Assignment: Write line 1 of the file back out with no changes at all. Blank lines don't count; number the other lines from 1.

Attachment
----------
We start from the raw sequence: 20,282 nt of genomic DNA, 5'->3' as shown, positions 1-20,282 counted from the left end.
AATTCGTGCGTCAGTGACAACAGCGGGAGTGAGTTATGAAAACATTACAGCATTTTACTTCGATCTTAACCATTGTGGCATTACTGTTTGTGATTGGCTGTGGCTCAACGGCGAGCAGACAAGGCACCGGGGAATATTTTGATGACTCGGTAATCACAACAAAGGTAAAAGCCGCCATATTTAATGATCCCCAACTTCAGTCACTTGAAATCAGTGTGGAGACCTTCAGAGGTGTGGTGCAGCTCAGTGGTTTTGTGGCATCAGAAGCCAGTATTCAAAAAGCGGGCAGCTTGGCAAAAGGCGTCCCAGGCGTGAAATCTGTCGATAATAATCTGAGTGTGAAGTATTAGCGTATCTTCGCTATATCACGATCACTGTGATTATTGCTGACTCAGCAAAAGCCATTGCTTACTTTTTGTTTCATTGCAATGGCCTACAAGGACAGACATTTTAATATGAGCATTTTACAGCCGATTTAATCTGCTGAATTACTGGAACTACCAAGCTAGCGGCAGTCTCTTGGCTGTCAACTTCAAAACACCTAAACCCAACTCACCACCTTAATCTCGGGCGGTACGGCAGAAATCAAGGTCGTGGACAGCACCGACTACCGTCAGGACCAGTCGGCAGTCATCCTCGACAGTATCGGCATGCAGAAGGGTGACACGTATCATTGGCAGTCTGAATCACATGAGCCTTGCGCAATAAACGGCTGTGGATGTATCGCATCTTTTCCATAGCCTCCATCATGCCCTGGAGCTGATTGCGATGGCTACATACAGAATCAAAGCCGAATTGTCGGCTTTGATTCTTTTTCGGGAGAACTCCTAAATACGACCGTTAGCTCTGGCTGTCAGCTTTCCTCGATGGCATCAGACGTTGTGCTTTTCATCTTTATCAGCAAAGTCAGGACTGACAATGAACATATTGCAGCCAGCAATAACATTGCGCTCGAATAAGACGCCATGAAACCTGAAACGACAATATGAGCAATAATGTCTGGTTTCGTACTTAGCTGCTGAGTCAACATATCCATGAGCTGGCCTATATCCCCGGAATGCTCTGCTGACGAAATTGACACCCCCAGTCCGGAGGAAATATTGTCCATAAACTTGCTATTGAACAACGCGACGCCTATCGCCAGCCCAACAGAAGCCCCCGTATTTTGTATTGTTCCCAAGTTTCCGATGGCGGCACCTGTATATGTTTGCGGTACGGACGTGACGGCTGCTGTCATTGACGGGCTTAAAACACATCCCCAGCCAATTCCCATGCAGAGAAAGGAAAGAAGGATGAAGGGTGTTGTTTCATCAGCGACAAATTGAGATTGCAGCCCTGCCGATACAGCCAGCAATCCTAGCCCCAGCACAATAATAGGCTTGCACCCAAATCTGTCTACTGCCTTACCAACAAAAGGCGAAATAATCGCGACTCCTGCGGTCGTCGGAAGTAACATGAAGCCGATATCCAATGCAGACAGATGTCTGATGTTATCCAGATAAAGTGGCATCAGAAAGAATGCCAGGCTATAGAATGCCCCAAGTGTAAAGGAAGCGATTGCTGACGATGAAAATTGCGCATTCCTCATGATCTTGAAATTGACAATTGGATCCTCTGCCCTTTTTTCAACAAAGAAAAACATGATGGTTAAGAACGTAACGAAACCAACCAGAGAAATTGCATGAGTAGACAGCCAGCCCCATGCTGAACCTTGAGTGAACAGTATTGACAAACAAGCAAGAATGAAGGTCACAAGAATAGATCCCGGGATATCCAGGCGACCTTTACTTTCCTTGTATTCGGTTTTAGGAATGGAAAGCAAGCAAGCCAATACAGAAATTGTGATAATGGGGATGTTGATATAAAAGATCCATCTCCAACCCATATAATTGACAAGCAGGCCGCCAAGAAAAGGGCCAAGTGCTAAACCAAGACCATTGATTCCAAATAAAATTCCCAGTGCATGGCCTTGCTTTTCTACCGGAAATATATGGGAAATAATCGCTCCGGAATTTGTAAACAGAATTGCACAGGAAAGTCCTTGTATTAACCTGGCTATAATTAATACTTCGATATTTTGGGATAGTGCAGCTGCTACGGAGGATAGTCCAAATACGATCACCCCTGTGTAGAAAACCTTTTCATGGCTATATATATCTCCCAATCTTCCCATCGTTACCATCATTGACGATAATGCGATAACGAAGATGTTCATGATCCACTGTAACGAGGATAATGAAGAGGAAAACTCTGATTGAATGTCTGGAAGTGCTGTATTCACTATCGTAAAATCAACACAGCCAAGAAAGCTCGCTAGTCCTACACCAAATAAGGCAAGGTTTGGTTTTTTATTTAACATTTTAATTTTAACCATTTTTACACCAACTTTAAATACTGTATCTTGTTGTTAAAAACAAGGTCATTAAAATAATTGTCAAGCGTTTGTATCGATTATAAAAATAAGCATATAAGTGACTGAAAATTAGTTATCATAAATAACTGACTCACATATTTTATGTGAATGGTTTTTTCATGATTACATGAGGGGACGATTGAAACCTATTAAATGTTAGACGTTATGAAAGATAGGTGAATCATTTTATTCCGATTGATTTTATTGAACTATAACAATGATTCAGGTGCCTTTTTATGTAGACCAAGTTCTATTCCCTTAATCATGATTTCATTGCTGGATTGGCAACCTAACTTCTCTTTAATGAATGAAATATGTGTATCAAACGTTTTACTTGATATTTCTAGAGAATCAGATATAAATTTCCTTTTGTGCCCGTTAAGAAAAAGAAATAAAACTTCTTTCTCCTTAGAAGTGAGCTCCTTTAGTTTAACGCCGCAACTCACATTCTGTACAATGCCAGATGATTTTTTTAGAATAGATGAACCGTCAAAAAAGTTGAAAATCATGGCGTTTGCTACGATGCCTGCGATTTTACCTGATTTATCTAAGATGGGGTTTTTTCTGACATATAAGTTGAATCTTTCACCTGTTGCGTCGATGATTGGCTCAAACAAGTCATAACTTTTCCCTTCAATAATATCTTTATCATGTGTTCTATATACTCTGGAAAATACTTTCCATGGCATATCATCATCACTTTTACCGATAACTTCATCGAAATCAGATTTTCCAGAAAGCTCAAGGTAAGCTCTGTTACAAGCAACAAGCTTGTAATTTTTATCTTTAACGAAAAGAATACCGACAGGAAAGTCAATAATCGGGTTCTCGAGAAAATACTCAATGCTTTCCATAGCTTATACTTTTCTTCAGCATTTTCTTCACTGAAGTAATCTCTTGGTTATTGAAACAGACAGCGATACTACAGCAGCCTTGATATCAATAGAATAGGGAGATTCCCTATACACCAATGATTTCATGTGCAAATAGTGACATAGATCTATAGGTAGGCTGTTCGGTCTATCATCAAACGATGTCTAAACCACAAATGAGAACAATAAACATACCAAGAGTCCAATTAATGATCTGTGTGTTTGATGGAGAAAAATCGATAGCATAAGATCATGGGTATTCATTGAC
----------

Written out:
We start from the raw sequence: 20,282 nt of genomic DNA, 5'->3' as shown, positions 1-20,282 counted from the left end.